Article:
BFF-34, 35 Putin says Russia prepared to drop START nuclear arms treaty





Putin says Russia prepared to drop START nuclear arms treaty

SAINT PETERSBURG, June 6, 2019 (BSS/AFP) – President Vladimir Putin said Thursday Russia was prepared to drop a nuclear weapons treaty with the US and warned of “global catastrophe” if Washington keeps dismantling an international arms control regime.

Speaking to heads of international news agencies at an economic forum in the city of Saint Petersburg, Putin said Washington showed no genuine interest in conducting talks on extending the New START treaty which caps the number of nuclear warheads well below Cold War limits.

“If no-one feels like extending the agreement — New START — well, we won’t do it then,” Putin said.

“We have said a hundred times that we are ready (to extend it),” Putin said. “There is no formal negotiating process.”

The treaty was signed by US President Barack Obama and Russian counterpart Dmitry Medvedev in Prague in 2010. It expires in 2021.

Together with another agreement known as the Intermediate-Range Nuclear Forces (INF) treaty, New START is considered a centerpiece of superpower arms control.

Moscow suspended participation in the INF treaty in March after President Donald Trump’s White House announced it would ditch the key agreement for alleged Russian violations of the terms.

Putin accused Washington of eroding the global arms control regime by pulling out of the bilateral Anti-Ballistic Missile Treaty in 2002 and then dropping out of the INF treaty in February.

Putin said the potential implications of letting New START treaty expire would be huge, suggesting it could fuel a nuclear arms race.

“If we don’t keep this ‘fiery dragon’ under control, if we let it out of the bottle — God forbid — this could lead to global catastrophe,” Putin said.

“There won’t be any instruments at all limiting an arms race, for example, the deployment of weapons in space.”

“This means that nuclear weapons will be hanging over every one of us all the time.”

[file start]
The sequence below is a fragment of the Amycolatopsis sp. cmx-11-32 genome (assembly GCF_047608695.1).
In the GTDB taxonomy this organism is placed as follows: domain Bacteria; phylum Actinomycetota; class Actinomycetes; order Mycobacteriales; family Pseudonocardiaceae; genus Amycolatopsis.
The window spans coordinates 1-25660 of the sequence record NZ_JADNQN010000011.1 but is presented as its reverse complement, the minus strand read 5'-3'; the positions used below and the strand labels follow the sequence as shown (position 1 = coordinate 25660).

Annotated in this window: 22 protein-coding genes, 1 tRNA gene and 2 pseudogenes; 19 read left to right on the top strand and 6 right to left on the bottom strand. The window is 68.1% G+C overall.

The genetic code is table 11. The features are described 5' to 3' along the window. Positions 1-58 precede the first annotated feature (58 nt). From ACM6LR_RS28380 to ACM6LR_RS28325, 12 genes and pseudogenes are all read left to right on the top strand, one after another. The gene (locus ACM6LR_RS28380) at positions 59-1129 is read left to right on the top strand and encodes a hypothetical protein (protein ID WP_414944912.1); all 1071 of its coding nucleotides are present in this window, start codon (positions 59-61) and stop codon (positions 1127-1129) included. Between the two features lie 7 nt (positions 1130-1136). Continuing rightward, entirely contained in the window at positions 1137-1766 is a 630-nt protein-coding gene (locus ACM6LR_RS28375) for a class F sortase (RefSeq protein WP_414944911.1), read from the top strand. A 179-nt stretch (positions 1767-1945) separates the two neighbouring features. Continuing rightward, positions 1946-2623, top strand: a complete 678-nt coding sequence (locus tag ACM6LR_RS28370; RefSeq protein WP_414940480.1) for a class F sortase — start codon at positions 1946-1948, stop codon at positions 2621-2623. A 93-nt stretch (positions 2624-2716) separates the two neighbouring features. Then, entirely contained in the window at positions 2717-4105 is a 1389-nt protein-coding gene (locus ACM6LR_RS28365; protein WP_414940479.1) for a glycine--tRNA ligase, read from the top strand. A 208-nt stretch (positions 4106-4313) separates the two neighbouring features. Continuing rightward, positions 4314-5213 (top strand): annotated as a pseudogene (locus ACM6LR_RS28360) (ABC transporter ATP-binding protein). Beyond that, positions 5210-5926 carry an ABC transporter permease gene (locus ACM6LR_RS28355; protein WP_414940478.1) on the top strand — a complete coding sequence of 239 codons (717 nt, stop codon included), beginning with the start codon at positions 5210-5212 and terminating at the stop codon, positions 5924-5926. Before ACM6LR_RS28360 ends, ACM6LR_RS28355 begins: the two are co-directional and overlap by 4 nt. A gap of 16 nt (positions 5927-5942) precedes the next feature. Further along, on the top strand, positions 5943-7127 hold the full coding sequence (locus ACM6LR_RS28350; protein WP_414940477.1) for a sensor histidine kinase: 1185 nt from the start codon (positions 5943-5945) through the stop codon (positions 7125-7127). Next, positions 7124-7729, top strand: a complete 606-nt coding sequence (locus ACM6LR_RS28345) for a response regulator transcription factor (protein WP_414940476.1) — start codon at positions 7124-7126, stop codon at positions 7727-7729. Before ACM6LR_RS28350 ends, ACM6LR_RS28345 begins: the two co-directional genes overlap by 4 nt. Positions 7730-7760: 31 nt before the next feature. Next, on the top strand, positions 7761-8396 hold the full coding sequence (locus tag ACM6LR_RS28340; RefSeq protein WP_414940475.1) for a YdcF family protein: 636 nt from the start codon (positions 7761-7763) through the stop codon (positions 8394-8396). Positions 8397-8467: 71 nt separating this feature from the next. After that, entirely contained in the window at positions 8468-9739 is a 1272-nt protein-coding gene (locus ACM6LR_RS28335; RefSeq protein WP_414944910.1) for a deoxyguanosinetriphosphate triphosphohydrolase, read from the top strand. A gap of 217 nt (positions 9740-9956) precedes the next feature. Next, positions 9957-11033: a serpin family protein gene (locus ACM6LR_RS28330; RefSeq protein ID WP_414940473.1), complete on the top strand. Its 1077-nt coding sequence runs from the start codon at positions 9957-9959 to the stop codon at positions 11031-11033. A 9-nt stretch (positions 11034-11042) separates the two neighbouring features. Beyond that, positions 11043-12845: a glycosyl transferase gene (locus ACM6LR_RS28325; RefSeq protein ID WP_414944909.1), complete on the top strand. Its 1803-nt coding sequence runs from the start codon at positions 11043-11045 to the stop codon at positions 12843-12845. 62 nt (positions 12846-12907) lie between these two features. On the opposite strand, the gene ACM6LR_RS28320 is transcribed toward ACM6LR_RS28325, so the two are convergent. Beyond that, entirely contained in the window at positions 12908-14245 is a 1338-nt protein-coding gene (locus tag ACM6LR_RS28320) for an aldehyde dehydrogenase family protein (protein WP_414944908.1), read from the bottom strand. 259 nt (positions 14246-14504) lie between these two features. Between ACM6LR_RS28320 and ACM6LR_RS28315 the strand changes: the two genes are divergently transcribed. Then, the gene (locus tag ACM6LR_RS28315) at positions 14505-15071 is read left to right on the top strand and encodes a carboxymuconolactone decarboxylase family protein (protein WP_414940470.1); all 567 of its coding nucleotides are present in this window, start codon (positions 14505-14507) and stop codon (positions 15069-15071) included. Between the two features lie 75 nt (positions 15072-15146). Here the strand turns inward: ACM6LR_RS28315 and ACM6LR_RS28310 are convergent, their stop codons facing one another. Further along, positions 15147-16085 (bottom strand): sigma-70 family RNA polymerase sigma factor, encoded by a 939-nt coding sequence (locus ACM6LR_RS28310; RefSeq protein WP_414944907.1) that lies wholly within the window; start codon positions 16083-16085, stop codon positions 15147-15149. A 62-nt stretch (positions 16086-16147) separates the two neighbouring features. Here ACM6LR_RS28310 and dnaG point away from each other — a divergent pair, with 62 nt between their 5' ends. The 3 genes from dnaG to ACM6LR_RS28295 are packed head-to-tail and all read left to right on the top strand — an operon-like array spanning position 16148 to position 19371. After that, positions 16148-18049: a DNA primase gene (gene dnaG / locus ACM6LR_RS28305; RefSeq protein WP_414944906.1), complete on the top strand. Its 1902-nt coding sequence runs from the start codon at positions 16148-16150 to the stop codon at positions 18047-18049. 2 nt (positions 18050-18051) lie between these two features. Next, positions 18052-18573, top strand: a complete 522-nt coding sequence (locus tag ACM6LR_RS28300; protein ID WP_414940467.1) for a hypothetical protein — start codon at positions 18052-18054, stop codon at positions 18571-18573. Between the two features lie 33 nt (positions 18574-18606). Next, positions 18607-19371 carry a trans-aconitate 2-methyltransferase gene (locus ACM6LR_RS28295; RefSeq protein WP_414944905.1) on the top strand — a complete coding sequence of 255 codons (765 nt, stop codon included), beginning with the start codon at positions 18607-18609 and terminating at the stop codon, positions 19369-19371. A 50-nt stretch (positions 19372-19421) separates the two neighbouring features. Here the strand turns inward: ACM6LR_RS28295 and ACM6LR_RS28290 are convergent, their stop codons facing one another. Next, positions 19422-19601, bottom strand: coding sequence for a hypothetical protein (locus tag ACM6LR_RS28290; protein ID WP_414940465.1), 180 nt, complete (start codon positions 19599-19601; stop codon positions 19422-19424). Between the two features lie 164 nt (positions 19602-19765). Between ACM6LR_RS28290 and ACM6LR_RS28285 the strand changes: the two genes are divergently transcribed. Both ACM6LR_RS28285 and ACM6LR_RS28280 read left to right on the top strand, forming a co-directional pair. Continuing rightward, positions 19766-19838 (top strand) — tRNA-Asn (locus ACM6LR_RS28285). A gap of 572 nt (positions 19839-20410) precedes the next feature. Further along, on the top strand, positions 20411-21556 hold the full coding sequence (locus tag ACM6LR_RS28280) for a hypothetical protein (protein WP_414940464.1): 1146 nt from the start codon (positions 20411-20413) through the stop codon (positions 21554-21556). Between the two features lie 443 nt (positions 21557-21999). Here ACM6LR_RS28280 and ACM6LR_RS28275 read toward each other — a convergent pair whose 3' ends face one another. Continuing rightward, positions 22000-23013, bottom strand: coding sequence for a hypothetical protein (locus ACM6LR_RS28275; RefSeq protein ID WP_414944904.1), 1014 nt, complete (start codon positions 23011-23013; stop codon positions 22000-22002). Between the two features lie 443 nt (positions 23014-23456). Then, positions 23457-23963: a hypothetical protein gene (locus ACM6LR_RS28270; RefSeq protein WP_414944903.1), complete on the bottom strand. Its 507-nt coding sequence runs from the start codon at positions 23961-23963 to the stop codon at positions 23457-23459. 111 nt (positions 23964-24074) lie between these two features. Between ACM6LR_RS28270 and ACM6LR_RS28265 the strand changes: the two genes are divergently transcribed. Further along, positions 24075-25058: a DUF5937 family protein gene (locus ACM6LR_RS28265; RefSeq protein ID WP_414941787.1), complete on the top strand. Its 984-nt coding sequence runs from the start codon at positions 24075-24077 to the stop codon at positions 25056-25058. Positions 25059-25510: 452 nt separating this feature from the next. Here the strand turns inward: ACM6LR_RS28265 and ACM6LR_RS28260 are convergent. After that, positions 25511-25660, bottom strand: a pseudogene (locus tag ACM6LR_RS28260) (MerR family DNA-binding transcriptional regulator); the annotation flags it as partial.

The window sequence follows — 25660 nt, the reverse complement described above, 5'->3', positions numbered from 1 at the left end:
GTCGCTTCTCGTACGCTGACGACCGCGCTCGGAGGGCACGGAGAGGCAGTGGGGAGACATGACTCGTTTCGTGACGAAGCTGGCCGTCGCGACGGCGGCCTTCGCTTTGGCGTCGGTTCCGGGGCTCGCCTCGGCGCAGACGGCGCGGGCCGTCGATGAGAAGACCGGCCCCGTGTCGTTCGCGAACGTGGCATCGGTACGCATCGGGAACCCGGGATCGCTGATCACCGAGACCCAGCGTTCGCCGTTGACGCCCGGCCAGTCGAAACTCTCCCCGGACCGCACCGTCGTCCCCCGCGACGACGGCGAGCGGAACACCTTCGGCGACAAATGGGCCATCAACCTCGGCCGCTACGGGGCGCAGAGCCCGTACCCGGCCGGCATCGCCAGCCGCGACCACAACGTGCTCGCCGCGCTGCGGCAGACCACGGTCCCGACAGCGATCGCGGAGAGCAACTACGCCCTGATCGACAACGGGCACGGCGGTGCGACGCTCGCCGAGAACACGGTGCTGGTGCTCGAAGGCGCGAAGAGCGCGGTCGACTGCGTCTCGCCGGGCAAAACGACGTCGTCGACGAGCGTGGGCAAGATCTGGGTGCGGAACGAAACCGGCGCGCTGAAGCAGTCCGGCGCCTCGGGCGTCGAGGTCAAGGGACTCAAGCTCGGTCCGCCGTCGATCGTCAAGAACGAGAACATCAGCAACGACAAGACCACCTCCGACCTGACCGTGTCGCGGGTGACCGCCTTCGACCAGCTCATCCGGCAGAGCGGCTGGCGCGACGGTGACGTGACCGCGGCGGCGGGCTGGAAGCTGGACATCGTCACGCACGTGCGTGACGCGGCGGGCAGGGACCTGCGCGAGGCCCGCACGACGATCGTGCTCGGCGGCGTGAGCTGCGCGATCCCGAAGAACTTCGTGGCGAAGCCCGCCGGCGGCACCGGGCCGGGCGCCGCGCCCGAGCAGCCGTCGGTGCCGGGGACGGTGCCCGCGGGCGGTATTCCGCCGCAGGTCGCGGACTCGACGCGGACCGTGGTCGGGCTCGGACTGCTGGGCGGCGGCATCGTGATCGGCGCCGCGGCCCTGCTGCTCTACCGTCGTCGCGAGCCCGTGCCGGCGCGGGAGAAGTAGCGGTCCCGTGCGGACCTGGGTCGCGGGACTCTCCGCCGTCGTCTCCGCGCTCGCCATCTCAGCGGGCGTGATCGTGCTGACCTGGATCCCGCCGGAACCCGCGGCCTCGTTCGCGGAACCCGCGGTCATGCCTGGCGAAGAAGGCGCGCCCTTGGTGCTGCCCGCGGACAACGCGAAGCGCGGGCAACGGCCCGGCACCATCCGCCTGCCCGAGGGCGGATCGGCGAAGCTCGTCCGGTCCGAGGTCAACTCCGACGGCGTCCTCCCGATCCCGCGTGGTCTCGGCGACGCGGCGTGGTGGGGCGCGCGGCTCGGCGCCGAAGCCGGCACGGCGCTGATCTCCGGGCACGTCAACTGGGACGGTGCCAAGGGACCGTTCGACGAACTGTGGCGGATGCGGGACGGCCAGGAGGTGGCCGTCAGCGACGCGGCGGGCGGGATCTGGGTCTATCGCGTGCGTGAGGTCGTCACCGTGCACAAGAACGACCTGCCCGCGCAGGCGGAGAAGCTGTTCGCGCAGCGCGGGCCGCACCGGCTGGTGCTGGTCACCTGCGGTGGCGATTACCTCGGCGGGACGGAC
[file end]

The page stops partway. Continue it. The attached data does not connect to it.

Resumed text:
– ‘Total silence’ –

Putin said he was puzzled by the absence of a global discussion.

“Will anyone think about it, speak up, show some concern?” the Russian leader said. “No — total silence.”

Putin said he discussed the issue with Trump during their phone talks in early May.

“Donald told me that he is also concerned,” Putin said, adding that US Secretary of State Mike Pompeo whom he hosted the same month also spoke “in a similar vein.”

“If they think like this, then it is necessary to take practical steps towards joint work,” the Kremlin chief said.

Putin said all nuclear powers — both officially recognised as possessing nuclear weapons and not — should take part in future talks.

“We have to create a broad platform for discussions and decision-making,” Putin said. “That could be the light at the end of the tunnel.”

Pompeo and Trump have called for the START treaty to be expanded to include China, which has already rejected the idea.

– ‘Serious mistake’ –

Trump’s domestic rivals in the Democratic Party have also voiced concern over the lack of negotiations.

In a letter to Trump on Wednesday, senior Democrats in Congress urged him to extend New START through to the end of 2026.

“We believe that a decision to forego the benefits of New START by failing to extend the agreement would be a serious mistake for strategic stability and US security,” said the letter signed by eight lawmakers including Eliot Engel, who chairs the House Foreign Affairs Committee.

At the same time, the Russian president said Moscow would not be afraid of shelving the treaty because it was developing a new generation of weapons that will “ensure Russia’s security” in the long term.

“When it comes to creating hyper (sonic) weapons, we have overtaken our competitors.”

Alexander Khramchikhin, an analyst with the Moscow-based Institute of Political and Military Analysis, said Putin apparently meant what he said.

“It appears that New START will not be extended,” he told AFP.

Khramchikhin said he feared only a major crisis — comparable to the Cuban Missile Crisis of 1962 — would prompt countries to negotiate new arms control deals.

“I just don’t see any other options.”